The main reason that doing your own tax is so easy these days is due to the fact that the tax office knows more about your income than you do. Data matching has meant that most of the figures you go to punch into your computer are already pre-filled by the ATO. Big Brother is watching (not the crap TV show BB, the seriously scary George Orwell one) and he’s got a real good idea what you should be claiming on your tax for someone working in your job. If you want to fudge the figures, prepare yourself for a letter from the ATO that sends chills down your spine.

Be especially wary if you work from home, are a tradesperson or if you claim work related expenses. These are the areas that the tax office is paying special attention to this year and, as you’ve probably just worked out, that’s a huge number of people on their radar.

The Medicare Levy

Thursday, May 2nd, 2013

If you live under a rock, you will not have heard of the National Disability Insurance Scheme (NDIS) and you also won’t know about the government’s proposal to raise the Medicare Levy. Ok, I’ll assume you have some idea that the NDIS is proposed legislation to help out those Australians who have a disability and those who care for them.


Firstly, what’s a levy? Well, it’s not something you drive your Chevy to, only to find that it’s dry (that’s a levee, as all fans of Don Mclean and karaoke would know). A levy is another name for a tax, used by politicians when they don’t want to use the word tax ‘cause they don’t want to sound like they’re taxing people more. Levies usually have a specific political agenda attached to them, such as the Flood Levy that was raised to compensate Queenslanders after the 2010-11 floods and the levy that paid for the buyback to gun owners after the 1996 Port Arthur massacre. In the past, special levies have been temporary and they have generally been seen by the public as necessary to raise the funds needed for a fair dinkum worthwhile cause. (When thinking about how successful the gun buyback has been for reduced gun homicides in Australia, nobody actually says “Whoop-dee-f*&cking-doo!”)


Ok, so what’s the proposed increase in the Medicare Levy? The Gillard government wants to raise the Medicare Levy from 1.5% to 2% to pay for the NDIS (partly pay for that is, as the states pick up the rest of the bill). The difference it would make to someone on $75,000 a year is $375. Whoop-dee-doo. Low income earners would obviously pay heaps less than this, and those on the lowest incomes, below about $20,000, don’t pay the Medicare Levy at all. Considering the difference the NDIS would make to the lives of thousands of struggling Aussies and their families, I reckon it’s the least we can do to help these people out.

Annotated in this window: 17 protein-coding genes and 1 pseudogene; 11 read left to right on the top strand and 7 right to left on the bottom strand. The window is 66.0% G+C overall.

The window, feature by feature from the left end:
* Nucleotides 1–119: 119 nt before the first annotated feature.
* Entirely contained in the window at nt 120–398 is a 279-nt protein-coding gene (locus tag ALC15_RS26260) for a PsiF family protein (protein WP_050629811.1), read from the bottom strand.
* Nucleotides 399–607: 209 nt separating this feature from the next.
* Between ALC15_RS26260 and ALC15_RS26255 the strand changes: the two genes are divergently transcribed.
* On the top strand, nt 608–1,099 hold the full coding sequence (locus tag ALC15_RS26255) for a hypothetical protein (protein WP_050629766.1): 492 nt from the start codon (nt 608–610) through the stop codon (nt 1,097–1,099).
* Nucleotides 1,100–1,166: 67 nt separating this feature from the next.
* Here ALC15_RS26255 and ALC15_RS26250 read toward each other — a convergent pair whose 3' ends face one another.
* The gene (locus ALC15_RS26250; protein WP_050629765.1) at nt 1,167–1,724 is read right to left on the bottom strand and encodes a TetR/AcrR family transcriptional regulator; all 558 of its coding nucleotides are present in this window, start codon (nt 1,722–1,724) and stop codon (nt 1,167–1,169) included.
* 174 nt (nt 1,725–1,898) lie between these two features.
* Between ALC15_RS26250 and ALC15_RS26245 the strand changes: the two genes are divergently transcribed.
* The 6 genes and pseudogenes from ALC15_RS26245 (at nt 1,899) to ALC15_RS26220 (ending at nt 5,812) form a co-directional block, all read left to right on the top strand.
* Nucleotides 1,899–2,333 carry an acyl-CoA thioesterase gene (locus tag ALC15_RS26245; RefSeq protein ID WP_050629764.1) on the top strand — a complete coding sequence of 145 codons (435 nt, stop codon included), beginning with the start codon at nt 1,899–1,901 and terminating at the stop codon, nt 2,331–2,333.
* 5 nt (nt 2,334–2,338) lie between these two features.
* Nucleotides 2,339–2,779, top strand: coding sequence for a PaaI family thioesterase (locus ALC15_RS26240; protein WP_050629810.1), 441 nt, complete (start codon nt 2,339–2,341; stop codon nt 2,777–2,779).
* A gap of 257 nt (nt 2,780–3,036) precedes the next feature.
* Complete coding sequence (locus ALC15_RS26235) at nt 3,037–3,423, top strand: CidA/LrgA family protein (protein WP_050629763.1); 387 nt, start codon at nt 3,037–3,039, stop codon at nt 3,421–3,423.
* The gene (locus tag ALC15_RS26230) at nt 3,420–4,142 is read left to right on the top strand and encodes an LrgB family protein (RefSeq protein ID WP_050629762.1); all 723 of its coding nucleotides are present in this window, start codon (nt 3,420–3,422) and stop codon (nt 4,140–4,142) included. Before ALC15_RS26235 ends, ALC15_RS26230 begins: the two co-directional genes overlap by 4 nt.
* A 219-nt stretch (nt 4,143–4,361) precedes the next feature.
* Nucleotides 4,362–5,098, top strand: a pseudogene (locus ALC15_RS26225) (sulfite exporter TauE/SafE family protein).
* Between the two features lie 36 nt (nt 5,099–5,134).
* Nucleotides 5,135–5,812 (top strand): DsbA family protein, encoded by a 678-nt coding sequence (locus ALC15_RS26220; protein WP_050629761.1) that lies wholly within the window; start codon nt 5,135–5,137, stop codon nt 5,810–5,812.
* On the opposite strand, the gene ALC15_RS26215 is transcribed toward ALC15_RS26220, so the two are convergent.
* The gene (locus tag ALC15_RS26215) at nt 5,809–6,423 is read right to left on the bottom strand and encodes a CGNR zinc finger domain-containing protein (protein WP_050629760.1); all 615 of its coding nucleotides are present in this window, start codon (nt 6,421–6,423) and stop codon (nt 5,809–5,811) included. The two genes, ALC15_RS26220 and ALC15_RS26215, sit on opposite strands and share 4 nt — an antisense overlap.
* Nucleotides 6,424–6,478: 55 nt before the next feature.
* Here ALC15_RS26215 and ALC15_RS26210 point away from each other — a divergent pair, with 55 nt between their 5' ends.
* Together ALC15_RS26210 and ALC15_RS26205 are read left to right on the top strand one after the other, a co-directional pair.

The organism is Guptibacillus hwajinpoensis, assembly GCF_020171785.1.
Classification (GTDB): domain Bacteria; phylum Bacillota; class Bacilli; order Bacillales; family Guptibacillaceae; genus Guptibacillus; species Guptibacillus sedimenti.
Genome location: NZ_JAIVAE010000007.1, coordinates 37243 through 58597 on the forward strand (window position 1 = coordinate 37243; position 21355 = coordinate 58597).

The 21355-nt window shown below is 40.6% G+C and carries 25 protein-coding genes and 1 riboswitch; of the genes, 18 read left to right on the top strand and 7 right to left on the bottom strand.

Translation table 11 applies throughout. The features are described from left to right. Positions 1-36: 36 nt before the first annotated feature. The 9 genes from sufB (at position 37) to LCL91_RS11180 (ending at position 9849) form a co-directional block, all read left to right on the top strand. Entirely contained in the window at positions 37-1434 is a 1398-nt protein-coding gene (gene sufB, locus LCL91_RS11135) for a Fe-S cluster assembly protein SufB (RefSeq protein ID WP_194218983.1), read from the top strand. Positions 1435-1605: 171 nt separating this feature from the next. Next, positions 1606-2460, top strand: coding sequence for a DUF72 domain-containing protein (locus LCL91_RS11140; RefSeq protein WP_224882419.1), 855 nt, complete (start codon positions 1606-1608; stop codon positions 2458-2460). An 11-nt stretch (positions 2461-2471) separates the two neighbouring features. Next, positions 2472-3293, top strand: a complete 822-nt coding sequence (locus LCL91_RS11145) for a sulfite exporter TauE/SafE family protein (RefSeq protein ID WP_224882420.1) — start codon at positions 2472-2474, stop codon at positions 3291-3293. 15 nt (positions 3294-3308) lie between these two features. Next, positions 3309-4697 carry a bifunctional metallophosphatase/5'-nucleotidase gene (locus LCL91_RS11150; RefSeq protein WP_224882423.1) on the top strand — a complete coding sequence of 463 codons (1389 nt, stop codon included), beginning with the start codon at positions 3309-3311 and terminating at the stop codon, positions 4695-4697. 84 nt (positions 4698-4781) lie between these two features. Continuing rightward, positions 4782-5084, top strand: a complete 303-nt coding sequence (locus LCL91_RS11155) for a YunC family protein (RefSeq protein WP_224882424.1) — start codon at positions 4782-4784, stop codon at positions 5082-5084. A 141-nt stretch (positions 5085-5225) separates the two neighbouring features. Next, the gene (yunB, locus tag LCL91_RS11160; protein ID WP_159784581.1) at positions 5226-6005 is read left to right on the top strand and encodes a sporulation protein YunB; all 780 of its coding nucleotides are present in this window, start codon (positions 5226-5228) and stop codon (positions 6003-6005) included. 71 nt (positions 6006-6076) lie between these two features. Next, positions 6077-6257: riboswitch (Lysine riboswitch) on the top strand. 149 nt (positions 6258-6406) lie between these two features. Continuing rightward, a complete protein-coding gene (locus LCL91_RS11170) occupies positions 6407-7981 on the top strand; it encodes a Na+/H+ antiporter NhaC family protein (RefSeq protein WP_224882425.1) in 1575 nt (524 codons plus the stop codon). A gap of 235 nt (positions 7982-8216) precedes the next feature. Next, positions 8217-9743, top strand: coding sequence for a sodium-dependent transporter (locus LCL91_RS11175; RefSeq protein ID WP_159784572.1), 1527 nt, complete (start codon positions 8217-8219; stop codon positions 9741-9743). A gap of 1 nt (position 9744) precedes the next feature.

*I must disclose that this blog was written 5 days after I stuffed my ankle at touch footy and had to use crutches for the first time. It’s the closest I have ever come to appreciating (to the tiniest degree) what life could be like if I were not able to walk freely. This week has been a struggle, but the big differences between my temporary medical condition and the permanent situation of those who will be eligible for the NDIS are 1) there’s really bugger all wrong with me and I’ll be fine in a couple of weeks, 2) I don’t need a carer (I hope Claudia doesn’t read this!), 3) I have not been financially disadvantaged, and 4) there’s no stigma attached to bung ankles.

Tax Time Tips

Friday, June 1st, 2012

It’s that time of the year again when we are bombarded with ads telling us to take out health insurance before June 30. Here is something they probably won’t mention in the ads – many health insurance companies allow you to prepay next financial year’s premiums (in fact Medibank Private is allowing members to pay up to 18 months in advance). “So what”, you say. As there are changes in the new financial year for individuals earning more than $84,000 and couples/families earning above $168,000, if you are earning these amounts you will be better off locking in this year’s premium and the 30% rebate attached to it before that rebate drops to 20%. For high income earners the rebate drops to 0%. So if you can lock in a once off saving, now is the time to do it. Most people take the 30% health insurance rebate, as reduced premiums during the year. If you are not “most people” don’t forget to claim when you do your tax.


Families need to have a look at a few things around tax time, including checking to see if your children’s immunisations are fully up to date so that you can continue to qualify for Family Tax Benefit Part A.


Be careful with claiming expenses like interest on a mortgage if you have worked from home. It means that your house will be hit with capital gains tax when you sell. Let’s say you claim 20% of your mortgage interest for 2 years when you work from home. It means that 20% of the increase in value of your house when you sell (apportioned over those 2 years) will be subject to capital gains tax. It doesn’t matter that the value of your house may not have risen in those 2 particular years (it may even have gone backwards in value over that time) as it’s worked out as an average over the time you own the home. Claiming the home office expense (a massive 34 cents for every hour you work at home) will not affect any capital gain on it.